Two major scientific articles validate Effimune’s drug candidate
Posted: 13 February 2015 | Effimune
Two major scientific articles validate Effimune’s drug candidate and reinforce the proof of concept of the technology aimed at regulating the immune system…
Effimune announced the publication in January and February 2015 of two separate studies in major scientific journals which both provide proof of concept for immune system regulation through a therapeutic molecule developed by the Nantes biotech company.
The two studies, carried out by two different teams on the same molecule, Effimune’s FR104, demonstrate the efficacy of the drug candidate in two different pre-clinical situation:
- Transplantation, exemplified by kidney transplant
- Autoimmune diseases, exemplified by multiple sclerosis
“The publication of these two articles validates our scientific concept, and is major international recognition of the relevance our technology along with the efficacy ofFR104. We have demonstrated that, thanks to our molecule, it is possible to regulate the immune response with increased efficacy in preclinical treatment of diseases.” Explained Maryvonne Hiance, chairman of Effimune, “The success of these two preclinical trials also show the progress achieved byEffimuneand opens the door to clinical trials which could take place in mid-2015and will give initial indications on human application.”
The first article published in January 2015 was in “The American Journal of Transplantation”, the number one reference for scientific publication in the domain of transplant. It describes a pre-clinical study carried out in Nantes by ECTIS (the European Center for Transplantation and Immunotherapy Studies) which aims to evaluate the efficacy of the Effimune’s candidate drug in preventing graft rejection and promoting immunological tolerance.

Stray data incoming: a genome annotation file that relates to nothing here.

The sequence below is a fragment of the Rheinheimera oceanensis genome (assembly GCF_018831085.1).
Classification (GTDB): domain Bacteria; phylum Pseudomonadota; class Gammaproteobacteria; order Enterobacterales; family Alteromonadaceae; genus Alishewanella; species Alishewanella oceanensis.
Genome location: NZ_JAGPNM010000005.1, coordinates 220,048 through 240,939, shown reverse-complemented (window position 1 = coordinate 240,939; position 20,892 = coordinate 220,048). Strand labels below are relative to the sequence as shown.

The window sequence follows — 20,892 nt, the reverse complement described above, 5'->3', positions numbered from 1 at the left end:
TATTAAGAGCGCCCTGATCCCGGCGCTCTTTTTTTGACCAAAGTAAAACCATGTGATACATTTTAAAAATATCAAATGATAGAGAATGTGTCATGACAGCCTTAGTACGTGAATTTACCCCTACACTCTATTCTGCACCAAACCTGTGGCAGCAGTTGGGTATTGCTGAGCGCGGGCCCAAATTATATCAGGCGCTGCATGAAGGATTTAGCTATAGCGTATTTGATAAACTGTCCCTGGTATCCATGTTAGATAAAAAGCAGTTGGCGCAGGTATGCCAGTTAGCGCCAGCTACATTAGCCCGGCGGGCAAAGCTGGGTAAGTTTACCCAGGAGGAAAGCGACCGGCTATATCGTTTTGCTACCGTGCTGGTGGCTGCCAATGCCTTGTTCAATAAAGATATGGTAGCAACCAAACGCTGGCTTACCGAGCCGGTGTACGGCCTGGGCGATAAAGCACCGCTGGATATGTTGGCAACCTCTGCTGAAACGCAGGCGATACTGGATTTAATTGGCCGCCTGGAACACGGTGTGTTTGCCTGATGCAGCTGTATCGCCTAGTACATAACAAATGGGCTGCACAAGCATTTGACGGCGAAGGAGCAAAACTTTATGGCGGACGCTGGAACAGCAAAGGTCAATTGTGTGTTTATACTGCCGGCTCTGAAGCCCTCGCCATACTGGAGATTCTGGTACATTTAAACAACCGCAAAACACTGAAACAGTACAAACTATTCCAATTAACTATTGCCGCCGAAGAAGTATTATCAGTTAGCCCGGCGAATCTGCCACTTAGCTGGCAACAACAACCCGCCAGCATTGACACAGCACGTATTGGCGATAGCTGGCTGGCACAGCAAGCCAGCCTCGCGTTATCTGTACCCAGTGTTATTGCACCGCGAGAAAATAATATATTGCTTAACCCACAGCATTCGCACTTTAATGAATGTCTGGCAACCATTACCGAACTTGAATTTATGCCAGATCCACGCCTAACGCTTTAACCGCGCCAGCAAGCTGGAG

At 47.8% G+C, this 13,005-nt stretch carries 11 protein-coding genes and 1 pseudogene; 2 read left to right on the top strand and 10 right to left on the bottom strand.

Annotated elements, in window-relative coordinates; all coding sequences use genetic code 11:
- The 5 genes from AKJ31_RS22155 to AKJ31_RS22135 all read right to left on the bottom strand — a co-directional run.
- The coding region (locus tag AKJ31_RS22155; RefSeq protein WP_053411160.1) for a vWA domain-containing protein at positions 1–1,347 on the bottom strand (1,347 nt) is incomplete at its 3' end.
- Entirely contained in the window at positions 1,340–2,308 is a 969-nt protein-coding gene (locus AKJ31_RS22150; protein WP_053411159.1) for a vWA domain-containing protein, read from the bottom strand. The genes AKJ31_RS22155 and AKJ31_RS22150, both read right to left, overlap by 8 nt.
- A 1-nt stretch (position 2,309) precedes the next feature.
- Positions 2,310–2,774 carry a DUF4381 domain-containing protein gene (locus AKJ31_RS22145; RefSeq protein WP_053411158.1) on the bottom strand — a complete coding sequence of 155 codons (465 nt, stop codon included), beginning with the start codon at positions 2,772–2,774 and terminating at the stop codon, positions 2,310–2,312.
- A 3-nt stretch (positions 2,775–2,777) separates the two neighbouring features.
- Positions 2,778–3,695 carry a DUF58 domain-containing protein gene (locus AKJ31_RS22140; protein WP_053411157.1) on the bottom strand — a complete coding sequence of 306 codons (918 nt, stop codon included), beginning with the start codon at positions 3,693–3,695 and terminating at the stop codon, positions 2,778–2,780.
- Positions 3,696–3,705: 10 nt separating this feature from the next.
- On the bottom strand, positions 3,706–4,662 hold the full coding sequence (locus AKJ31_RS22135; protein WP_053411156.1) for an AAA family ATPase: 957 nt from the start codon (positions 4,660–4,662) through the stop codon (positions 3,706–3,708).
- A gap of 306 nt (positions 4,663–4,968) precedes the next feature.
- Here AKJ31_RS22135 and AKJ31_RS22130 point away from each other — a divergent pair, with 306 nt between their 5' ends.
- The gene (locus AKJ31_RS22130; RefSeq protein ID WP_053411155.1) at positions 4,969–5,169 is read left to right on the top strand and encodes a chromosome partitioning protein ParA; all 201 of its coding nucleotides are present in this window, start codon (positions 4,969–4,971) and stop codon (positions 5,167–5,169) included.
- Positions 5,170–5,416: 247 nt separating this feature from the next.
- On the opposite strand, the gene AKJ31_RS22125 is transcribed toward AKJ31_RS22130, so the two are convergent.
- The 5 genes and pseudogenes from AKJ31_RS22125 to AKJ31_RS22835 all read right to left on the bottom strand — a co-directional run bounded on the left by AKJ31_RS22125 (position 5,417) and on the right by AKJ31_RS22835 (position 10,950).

To-date, the tools in the fight against graft rejection have consisted of a cocktail of immunosuppressors comprising 3 or 4 substances, of which at least two must be taken long-term. By greatly reducing the number and quantity of medications used, it becomes possible to reduce the toxicity of present treatments and their undesirable effects, enabling us to envisage the possibility of long-term grafts in which there will be no longer the need to retransplant patients after a few years.
Effimune is innovating with a technology using only one active substance, the FR104 molecule, a monoclonal antibody, which allows the use of fewer drugs in lower quantities. There is therefore alsoa very substantial reduction in the toxicity of the medication used to fight against rejection over the long-term. In addition, FR104 is a biopharmaceutical (as opposed to chemical medicaments), bio-based and therefore with no intrinsic toxicity.
It is worth pointing out that kidney transplants are the most common kind in France, with 93,000 carried out since 1991.
The second article, which appeared in The Journal of Immunology of February 2015, deals with a study into multiple sclerosis carried out in the Netherlands at the BPRC research centre, highly regarded in the field of autoimmune disease. This pre-clinical trial was carried out under the framework of a European project on the evaluation of a drug candidate for diverse auto-immune diseases (the TRIAD project), which is coordinated by Effimune.
In the trials, the subjects were divided into two groups in both of which flare-ups resembling multiple sclerosis were induced. In contrastwith the control group, no subject in the group treated with FR104 developed multiple sclerosis-like lesions or flare-ups. This demonstrates that FR104 is able, on its own, to control multiple sclerosis flare-ups and autoimmune attacks on the brain’s immune system.
This success suggests a significant improvement on present treatments as FR104 also acts on certain immune system responses against which the present treatments are ineffectual.
As FR104 is not an immunosuppressor, but a immunomodulator which induces regulatory immunological mechanisms, it is possible to envisage maintaining long-term remission for multiple sclerosis patients:
Other possible applications:
FR104 is currently being evaluated for use in treating rheumatoid arthritis, it seems to show a similar efficacy.